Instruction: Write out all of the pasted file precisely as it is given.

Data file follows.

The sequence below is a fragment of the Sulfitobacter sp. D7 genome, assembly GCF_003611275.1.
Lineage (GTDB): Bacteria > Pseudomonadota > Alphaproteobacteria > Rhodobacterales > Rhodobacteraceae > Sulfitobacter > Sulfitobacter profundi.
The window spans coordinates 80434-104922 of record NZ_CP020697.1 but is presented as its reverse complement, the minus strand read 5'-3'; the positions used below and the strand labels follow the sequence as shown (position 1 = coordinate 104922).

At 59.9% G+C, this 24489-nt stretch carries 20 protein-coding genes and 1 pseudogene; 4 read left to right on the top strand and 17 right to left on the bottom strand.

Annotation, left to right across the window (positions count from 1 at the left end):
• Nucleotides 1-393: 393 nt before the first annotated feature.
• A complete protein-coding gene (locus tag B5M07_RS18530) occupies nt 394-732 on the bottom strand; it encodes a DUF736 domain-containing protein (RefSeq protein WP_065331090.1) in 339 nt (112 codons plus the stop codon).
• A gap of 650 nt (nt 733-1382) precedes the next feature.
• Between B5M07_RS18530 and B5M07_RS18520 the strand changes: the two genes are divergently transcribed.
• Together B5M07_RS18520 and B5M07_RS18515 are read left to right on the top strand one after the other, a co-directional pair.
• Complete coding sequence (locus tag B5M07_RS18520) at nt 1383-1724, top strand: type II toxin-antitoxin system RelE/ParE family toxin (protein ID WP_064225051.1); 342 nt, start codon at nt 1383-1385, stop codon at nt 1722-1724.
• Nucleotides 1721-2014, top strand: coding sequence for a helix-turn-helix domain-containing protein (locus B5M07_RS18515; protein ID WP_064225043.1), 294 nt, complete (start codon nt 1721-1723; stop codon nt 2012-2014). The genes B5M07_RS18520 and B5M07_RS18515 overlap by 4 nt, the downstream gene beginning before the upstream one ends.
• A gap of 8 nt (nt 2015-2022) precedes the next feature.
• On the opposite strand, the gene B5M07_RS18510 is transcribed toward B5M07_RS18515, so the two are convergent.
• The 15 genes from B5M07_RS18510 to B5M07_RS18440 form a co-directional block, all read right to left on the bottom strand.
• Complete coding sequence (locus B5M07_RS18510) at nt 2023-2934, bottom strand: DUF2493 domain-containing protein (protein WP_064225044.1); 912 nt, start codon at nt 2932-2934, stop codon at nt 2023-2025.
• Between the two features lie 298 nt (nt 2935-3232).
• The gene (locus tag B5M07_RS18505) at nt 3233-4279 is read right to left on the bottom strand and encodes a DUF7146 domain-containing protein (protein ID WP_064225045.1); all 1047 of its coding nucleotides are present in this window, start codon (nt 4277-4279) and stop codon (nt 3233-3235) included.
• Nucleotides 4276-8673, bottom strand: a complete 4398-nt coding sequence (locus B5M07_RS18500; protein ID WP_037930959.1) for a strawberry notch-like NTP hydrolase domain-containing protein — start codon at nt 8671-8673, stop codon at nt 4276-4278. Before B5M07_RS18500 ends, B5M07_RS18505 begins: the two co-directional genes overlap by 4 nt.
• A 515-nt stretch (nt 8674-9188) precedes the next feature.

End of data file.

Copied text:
The sequence below is a fragment of the Sulfitobacter sp. D7 genome, assembly GCF_003611275.1.
Lineage (GTDB): Bacteria > Pseudomonadota > Alphaproteobacteria > Rhodobacterales > Rhodobacteraceae > Sulfitobacter > Sulfitobacter profundi.
The window spans coordinates 80434-104922 of record NZ_CP020697.1 but is presented as its reverse complement, the minus strand read 5'-3'; the positions used below and the strand labels follow the sequence as shown (position 1 = coordinate 104922).

At 59.9% G+C, this 24489-nt stretch carries 20 protein-coding genes and 1 pseudogene; 4 read left to right on the top strand and 17 right to left on the bottom strand.

Annotation, left to right across the window (positions count from 1 at the left end):
• Nucleotides 1-393: 393 nt before the first annotated feature.
• A complete protein-coding gene (locus tag B5M07_RS18530) occupies nt 394-732 on the bottom strand; it encodes a DUF736 domain-containing protein (RefSeq protein WP_065331090.1) in 339 nt (112 codons plus the stop codon).
• A gap of 650 nt (nt 733-1382) precedes the next feature.
• Between B5M07_RS18530 and B5M07_RS18520 the strand changes: the two genes are divergently transcribed.
• Together B5M07_RS18520 and B5M07_RS18515 are read left to right on the top strand one after the other, a co-directional pair.
• Complete coding sequence (locus tag B5M07_RS18520) at nt 1383-1724, top strand: type II toxin-antitoxin system RelE/ParE family toxin (protein ID WP_064225051.1); 342 nt, start codon at nt 1383-1385, stop codon at nt 1722-1724.
• Nucleotides 1721-2014, top strand: coding sequence for a helix-turn-helix domain-containing protein (locus B5M07_RS18515; protein ID WP_064225043.1), 294 nt, complete (start codon nt 1721-1723; stop codon nt 2012-2014). The genes B5M07_RS18520 and B5M07_RS18515 overlap by 4 nt, the downstream gene beginning before the upstream one ends.
• A gap of 8 nt (nt 2015-2022) precedes the next feature.
• On the opposite strand, the gene B5M07_RS18510 is transcribed toward B5M07_RS18515, so the two are convergent.
• The 15 genes from B5M07_RS18510 to B5M07_RS18440 form a co-directional block, all read right to left on the bottom strand.
• Complete coding sequence (locus B5M07_RS18510) at nt 2023-2934, bottom strand: DUF2493 domain-containing protein (protein WP_064225044.1); 912 nt, start codon at nt 2932-2934, stop codon at nt 2023-2025.
• Between the two features lie 298 nt (nt 2935-3232).
• The gene (locus tag B5M07_RS18505) at nt 3233-4279 is read right to left on the bottom strand and encodes a DUF7146 domain-containing protein (protein ID WP_064225045.1); all 1047 of its coding nucleotides are present in this window, start codon (nt 4277-4279) and stop codon (nt 3233-3235) included.
• Nucleotides 4276-8673, bottom strand: a complete 4398-nt coding sequence (locus B5M07_RS18500; protein ID WP_037930959.1) for a strawberry notch-like NTP hydrolase domain-containing protein — start codon at nt 8671-8673, stop codon at nt 4276-4278. Before B5M07_RS18500 ends, B5M07_RS18505 begins: the two co-directional genes overlap by 4 nt.
• A 515-nt stretch (nt 8674-9188) precedes the next feature.